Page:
My problem with the film is at a very basic script level.  Essentially, what we get is the second act of a movie, and that’s it.  Skipping the first act isn’t usually the most advisable course of action, but the film begins as the group is already on their journey and already at odds with their guide.  Still, I suppose you could argue that it’s not a deal-breaker here.  You could also argue that the second act begins when they find the Indian and take him hostage.  So the real problem with the film lies with the ending, or the lack of an entire third act.  The party has reached a ridge, which is still far in the distance.  They aren’t sure what they’ll face after it– if the Indian has led them into an ambush, which seems unlikely at this point, or if they’ll find their path becomes easier.  But it’s here that the film ends.

To be fair, the naturalism of the film, from the costume to the lighting to the minimalism of the acting, is laudable.  The costumes seem very true to the period, with the women’s sun bonnet hoods obscuring much more of their faces that is common in most period films.  And the seeming dictate to use only natural light means that the night scenes around the campfire are barely visible.  It’s not the best aesthetic choice, but it is true to the setting, and it does recreate a more authentic experience for the audience.  And of course, there’s a fine ensemble working here, led by Williams and Greenwood, who both turn in complex, understated work that plays to the ambiguities of the script.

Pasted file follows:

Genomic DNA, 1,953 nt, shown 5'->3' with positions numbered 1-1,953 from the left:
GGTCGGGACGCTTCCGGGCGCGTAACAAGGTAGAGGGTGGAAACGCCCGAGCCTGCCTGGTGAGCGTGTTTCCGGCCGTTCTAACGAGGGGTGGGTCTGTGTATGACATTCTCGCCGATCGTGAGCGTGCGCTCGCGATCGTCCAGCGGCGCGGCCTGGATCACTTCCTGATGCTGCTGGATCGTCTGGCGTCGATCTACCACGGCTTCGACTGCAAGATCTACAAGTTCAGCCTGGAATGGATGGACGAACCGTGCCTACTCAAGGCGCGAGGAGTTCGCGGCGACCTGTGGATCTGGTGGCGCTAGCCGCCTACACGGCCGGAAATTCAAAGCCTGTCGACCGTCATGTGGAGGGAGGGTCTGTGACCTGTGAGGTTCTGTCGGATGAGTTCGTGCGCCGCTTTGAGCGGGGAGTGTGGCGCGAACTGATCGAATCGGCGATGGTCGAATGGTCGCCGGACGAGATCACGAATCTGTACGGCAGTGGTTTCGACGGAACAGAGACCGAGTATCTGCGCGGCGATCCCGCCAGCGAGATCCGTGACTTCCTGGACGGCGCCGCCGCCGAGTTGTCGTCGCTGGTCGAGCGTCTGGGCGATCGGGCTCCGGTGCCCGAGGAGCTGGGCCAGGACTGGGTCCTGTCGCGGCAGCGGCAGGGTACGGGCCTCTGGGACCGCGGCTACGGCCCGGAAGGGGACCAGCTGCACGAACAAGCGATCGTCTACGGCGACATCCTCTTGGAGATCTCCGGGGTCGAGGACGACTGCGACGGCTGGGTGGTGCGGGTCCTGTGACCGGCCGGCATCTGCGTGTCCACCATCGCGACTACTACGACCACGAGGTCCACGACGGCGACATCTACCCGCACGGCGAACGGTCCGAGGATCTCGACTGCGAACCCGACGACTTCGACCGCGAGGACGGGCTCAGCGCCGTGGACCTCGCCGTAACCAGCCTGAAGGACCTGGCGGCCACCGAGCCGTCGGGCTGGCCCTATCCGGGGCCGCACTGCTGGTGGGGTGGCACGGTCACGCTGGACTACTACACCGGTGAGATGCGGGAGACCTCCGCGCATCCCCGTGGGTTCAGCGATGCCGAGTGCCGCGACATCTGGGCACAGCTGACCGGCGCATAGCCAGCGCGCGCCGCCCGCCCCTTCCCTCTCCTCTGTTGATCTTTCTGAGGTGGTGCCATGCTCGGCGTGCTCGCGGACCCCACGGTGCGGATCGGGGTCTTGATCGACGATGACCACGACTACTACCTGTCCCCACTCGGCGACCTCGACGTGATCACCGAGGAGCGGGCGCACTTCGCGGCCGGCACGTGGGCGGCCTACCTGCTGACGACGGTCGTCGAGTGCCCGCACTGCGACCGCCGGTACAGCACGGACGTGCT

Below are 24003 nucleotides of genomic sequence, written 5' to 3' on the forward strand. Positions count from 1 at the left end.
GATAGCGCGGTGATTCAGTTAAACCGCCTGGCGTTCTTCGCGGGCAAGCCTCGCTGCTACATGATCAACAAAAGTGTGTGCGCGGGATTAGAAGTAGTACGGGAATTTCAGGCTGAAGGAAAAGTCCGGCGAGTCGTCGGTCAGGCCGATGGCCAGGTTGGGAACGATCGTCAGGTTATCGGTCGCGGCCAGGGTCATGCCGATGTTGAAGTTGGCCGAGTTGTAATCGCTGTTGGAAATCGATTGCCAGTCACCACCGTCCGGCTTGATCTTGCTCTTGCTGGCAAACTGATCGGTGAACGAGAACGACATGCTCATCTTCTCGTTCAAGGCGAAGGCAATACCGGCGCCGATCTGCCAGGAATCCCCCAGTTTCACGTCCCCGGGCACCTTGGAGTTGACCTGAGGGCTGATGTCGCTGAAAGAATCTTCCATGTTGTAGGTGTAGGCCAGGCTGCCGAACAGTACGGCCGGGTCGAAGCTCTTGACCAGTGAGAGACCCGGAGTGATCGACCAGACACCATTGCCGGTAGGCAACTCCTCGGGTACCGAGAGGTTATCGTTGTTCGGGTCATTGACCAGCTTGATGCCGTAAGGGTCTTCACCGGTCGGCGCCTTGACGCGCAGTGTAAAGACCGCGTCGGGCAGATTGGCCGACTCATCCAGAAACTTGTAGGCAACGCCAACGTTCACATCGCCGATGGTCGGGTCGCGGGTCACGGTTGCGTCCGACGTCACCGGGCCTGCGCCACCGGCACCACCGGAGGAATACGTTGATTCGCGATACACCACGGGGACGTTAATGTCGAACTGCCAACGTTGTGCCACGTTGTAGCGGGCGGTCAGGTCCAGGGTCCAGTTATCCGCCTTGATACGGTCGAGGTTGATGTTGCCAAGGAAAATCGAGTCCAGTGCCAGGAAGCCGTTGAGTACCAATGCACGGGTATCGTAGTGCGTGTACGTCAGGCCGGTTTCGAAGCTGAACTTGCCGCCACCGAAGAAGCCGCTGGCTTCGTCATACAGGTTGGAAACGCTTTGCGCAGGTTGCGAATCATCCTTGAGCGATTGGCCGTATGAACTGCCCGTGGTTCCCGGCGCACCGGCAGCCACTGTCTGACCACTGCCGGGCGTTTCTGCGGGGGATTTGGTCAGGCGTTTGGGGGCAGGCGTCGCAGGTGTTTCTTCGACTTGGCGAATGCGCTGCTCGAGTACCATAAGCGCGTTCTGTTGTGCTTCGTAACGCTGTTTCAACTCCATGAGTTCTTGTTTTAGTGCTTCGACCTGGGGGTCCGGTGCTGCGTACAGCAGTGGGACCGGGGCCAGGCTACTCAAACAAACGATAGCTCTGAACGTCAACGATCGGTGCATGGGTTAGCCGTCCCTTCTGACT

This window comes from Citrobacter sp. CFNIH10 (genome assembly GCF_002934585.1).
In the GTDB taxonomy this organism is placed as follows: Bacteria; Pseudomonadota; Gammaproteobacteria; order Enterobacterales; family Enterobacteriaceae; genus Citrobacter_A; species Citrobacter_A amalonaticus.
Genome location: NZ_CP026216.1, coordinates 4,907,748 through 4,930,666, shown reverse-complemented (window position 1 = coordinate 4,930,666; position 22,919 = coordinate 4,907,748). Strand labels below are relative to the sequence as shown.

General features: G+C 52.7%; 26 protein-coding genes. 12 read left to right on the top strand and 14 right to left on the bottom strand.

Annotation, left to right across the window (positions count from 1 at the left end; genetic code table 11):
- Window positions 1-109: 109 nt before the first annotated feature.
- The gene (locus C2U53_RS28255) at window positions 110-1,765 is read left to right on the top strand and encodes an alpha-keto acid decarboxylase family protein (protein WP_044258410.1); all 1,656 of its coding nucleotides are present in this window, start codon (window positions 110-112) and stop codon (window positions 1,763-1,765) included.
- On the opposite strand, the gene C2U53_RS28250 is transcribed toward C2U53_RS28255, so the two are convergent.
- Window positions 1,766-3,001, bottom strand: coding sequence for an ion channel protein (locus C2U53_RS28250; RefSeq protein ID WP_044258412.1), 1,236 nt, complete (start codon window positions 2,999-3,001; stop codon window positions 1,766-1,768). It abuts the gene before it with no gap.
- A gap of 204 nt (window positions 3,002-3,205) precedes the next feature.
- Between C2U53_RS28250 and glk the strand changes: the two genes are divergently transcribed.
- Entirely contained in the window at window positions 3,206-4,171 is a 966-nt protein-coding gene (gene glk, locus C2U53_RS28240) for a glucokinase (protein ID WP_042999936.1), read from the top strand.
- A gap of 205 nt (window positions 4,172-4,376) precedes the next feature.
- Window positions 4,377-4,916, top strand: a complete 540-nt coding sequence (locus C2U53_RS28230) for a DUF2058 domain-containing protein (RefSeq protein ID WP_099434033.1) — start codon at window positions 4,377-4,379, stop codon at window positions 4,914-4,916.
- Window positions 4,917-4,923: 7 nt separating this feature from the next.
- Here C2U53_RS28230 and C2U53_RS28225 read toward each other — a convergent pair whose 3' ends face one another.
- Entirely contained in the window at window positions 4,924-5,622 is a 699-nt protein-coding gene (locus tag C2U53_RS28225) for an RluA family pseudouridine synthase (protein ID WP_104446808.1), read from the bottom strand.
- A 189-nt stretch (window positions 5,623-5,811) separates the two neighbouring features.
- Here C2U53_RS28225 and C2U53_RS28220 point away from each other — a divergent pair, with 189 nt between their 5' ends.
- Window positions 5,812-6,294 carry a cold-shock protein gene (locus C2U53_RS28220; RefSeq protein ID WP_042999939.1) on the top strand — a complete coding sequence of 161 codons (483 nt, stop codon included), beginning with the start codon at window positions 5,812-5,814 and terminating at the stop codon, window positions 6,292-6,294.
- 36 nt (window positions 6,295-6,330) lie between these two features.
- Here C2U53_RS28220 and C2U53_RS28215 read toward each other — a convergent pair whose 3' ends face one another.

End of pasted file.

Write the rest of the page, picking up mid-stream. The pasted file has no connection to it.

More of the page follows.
But very little happens in the second act, which is essentially the entire running time of the film.  The pacing is slow and deliberate, often with minimal dialogue.  It’s the kind of movie that you have to make an investment to watch, and you do so with the expectation that the investment will eventually pay off.  But the way the movie cops out and ends in the middle with no warning is a shameless, lazy convention on the part of the filmmakers, and I’ve long grown sick of this device where a writer and director think it adds more gravitas to stop short of offering a resolution, or at the very least, an entire third act.  The audience has stuck with your piece of storytelling this far, they deserve more than a cut-and-bail with the seeming intention of “now they’ll know what it was like to be in these characters’ shoes and be absolutely uncertain of the future.”  There has been a lot of hard work put in by a lot of people to that point, including the audience.  And they deserve at least an effort to craft and depict an ending, and a choice to be made about what that ending should be.  No matter how beautifully crafted, a table missing a leg or two is not a table, but simply a useless piece of furniture headed for the junkpile.

2/10